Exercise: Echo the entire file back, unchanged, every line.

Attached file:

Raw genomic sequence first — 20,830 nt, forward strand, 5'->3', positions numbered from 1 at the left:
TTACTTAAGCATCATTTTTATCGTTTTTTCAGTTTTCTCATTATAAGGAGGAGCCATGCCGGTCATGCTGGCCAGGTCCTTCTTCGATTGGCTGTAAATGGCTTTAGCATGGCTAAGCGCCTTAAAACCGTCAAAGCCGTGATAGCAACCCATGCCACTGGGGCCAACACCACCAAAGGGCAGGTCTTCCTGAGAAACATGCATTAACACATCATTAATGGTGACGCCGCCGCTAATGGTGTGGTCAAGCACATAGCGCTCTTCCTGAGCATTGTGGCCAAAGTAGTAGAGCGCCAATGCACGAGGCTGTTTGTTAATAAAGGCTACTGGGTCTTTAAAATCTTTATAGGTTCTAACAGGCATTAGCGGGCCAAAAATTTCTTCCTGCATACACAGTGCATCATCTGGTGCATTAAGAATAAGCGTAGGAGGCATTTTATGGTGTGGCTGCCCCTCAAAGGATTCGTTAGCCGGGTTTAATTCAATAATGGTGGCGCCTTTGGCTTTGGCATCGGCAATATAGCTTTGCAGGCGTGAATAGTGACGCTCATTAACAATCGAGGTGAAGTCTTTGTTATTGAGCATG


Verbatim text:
Raw genomic sequence first — 20,830 nt, forward strand, 5'->3', positions numbered from 1 at the left:
TTACTTAAGCATCATTTTTATCGTTTTTTCAGTTTTCTCATTATAAGGAGGAGCCATGCCGGTCATGCTGGCCAGGTCCTTCTTCGATTGGCTGTAAATGGCTTTAGCATGGCTAAGCGCCTTAAAACCGTCAAAGCCGTGATAGCAACCCATGCCACTGGGGCCAACACCACCAAAGGGCAGGTCTTCCTGAGAAACATGCATTAACACATCATTAATGGTGACGCCGCCGCTAATGGTGTGGTCAAGCACATAGCGCTCTTCCTGAGCATTGTGGCCAAAGTAGTAGAGCGCCAATGCACGAGGCTGTTTGTTAATAAAGGCTACTGGGTCTTTAAAATCTTTATAGGTTCTAACAGGCATTAGCGGGCCAAAAATTTCTTCCTGCATACACAGTGCATCATCTGGTGCATTAAGAATAAGCGTAGGAGGCATTTTATGGTGTGGCTGCCCCTCAAAGGATTCGTTAGCCGGGTTTAATTCAATAATGGTGGCGCCTTTGGCTTTGGCATCGGCAATATAGCTTTGCAGGCGTGAATAGTGACGCTCATTAACAATCGAGGTGAAGTCTTTGTTATTGAGCATG